Abdel Bari Atwan
Saudi Defence Minister Prince Mohammed bin Salman Bin Abdel Aziz surprised everybody with a sudden announcement that a new 34-nation military alliance of Moslem countries had been established and that its HQ is to be in Riyadh. Pakistan was astonished to find it was named as a member of the alliance and Foreign Secretary Aizaz Chaudry told journalists that Islamabad had not even been consulted on the matter. Malaysia and Lebanon also said they did not know they had joined the new coalition.
Another surprise was the fact that, although described as an Islamic alliance, some of the countries mentioned do not have Moslem majorities – Uganda, Gabon, Benin and Togo for example.
There are already three alliances or coalitions battling Islamic State (IS): Syria is fighting IS, as well as the rebels, with the help of Iran and Russia; the US is leading a different alliance and Iran is co-ordinating military efforts with the Iraqi army, Shiite militias and volunteers.
It is noticeable that certain nations have been excluded. Powerful Moslem nations such as Iran and Iraq, for example – an omission which is blatantly sectarian since both are majority Shiite countries. Indeed most commentators surmise that the new line-up is more about Riyadh’s regional power struggle with Tehran then its desire to quash Islamic extremism.
Also excluded are Afghanistan (which has been invited but has not decided yet), Oman (the most moderate Gulf state), Algeria which endured a bloody civil war against its own extremists through the 1990s with the loss of 200,000 lives and Indonesia, the world’s most numerous Sunni Moslem nation.
Is this alliance really designed to confront extremism or to square up to the Iranian axis comprising Syria and Iraq, supported by Russia? Are the Saudis trying to force Washington to choose between the two regional rivals – Iran and KSA – who are already embroiled in a bloody proxy war in Yemen.
We can learn much from the timing of the Saudi announcement:
First: Two senior Republican Senators, John McCain and Lindsay Graham, called on Sunday for the Arab states to provide 100,000 soldiers for a ground offensive against IS. McCain said the US should then send 20,000 ground troops into Iraq and Syria. ‘The region is ready to fight,’ he told reporters. ‘The region hates Isil (IS)… most of the fight will be done by the region’. Until now, the Arab world has done remarkably little to wrest the viper from its bosom.
Second, writing in the New York Times a few weeks ago, John Bolton, a leading neo-conservative hawk, said that when IS was defeated, the best course of action would be to establish a new Sunni state on the ruins of the Caliphate. He outlined a partition plan which would see the de factoKurdish geo-political entity while the remaining parts of Iraq and Syria would be a Shiite state.
Third, Saudi Arabia’s offensive in Yemen has been an unmitigated disaster; far from re-instating the ‘legitimate’ President Abd Rabbo Mansour Hadi it has caused tens of thousands of deaths and unnecessary suffering to the Yemeni people. Now it faces losing control of Shiite-majority areas of its own country with Jizan and Najran surrounded by the Houthi army which claims the cities used to be part of Yemen.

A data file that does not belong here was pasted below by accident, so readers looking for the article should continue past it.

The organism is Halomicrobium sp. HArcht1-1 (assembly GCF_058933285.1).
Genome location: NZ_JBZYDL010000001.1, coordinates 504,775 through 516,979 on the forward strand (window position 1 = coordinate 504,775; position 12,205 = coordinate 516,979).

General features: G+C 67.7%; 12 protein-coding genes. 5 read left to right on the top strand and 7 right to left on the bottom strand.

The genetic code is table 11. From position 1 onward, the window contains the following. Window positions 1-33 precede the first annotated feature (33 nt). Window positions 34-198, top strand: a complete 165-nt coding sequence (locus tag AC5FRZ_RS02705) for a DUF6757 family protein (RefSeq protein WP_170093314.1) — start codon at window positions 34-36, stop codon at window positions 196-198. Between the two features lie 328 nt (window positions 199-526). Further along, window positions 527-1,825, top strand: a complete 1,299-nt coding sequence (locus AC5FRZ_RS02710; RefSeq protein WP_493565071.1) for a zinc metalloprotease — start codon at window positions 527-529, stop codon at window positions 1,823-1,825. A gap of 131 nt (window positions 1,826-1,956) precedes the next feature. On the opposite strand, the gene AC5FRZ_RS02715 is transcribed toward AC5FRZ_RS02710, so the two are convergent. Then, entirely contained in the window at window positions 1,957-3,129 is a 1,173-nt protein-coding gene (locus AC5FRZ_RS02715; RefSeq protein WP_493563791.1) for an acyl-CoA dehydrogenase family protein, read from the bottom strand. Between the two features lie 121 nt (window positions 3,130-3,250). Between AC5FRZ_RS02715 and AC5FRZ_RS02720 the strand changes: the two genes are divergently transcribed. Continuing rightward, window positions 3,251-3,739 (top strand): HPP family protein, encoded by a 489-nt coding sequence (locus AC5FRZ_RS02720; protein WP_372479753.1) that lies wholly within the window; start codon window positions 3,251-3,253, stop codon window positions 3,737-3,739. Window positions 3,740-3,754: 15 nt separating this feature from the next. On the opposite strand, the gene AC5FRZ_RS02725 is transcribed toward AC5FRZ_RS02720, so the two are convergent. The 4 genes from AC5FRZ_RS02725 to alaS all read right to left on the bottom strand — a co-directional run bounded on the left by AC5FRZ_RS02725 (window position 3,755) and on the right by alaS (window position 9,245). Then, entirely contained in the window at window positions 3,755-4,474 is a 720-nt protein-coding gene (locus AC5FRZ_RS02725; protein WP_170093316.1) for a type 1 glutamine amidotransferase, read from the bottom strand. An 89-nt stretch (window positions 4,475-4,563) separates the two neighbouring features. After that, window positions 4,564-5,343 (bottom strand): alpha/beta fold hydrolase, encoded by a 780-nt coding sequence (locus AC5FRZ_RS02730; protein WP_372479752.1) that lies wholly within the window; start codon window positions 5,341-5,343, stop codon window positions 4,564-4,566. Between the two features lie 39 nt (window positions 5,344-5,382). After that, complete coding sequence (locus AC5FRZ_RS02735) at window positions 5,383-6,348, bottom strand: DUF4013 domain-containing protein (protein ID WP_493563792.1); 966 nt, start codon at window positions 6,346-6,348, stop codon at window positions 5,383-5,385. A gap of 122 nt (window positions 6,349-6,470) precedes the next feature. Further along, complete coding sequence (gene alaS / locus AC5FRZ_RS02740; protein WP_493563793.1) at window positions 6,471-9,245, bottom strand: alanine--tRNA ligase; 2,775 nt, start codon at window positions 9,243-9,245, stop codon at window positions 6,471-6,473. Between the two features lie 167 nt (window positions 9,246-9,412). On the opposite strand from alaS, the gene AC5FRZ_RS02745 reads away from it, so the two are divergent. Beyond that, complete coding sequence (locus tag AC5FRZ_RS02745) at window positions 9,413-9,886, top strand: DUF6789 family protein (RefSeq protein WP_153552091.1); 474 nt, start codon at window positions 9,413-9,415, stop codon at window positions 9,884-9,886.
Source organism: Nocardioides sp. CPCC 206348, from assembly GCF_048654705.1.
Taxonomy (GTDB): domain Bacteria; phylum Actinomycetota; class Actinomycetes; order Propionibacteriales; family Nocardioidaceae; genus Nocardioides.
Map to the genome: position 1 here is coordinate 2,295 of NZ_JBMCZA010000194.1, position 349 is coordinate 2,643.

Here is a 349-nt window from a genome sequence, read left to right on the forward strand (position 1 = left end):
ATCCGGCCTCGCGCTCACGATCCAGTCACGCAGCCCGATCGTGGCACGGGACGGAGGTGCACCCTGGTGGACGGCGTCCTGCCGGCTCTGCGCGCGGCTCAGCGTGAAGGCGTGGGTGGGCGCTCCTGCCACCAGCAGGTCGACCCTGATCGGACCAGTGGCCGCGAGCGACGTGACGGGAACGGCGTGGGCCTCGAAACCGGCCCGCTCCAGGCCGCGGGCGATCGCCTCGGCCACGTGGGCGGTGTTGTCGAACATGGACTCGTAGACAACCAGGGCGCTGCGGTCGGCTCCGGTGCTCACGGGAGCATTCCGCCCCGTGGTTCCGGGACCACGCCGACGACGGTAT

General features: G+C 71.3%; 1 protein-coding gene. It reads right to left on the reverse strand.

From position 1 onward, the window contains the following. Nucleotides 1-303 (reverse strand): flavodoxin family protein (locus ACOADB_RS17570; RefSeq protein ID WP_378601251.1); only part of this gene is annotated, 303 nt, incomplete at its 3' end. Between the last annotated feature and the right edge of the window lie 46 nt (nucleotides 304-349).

Fourth, only a week before, various factions of the Syrian opposition met in Riyadh and established a joint negotiating team which is expected to meet the Assad regime for talks in early January.
Fifth, the Jordanians were tasked, at the Vienna conference, to identify which Syrian opposition groups were ‘terrorist entities’ – these would not be invited to participate in peace talks. Obviously this list will be headed by Islamic State and al-Nusra and will greenlight liquidation of these entities by any or all alliances and coalitions.
Sixth, Saudi Arabia and other Arab countries have faced mounting criticism in recent weeks and months for their failure to confront terrorism and for having facilitated the establishment of IS and like-minded groups. This escalated in the wake of the Russian plane being blown out of the sky over Sinai, the Paris attacks and the California shootings.
It seems to us that the new Saudi-led alliance presages a partition plan for the region just as the Sykes-Picot agreement divided greater Syria in 1916 only this time along sectarian and ethnic lines.
There is also a strong possibility that the Saudis may transition from their Yemeni military adventure into another, regional conflict with Iran and its allies. This may enjoy the blessing, or even the participation of Israel (and, therefore, Washington).
One wonders where Riyadh will find the funds to bankroll such a huge undertaking at a time when oil prices have slumped to $35 per barrel and its economy depends entirely on oil revenues. Is it going to start raising indirect taxes or remove subsidies on the basics of life such as water, electricity and fuel?
It seems that the Arab world is being drawn into a devastating region-wide war which will devour our children, our wealth and our identity and which may last for decades, if not centuries.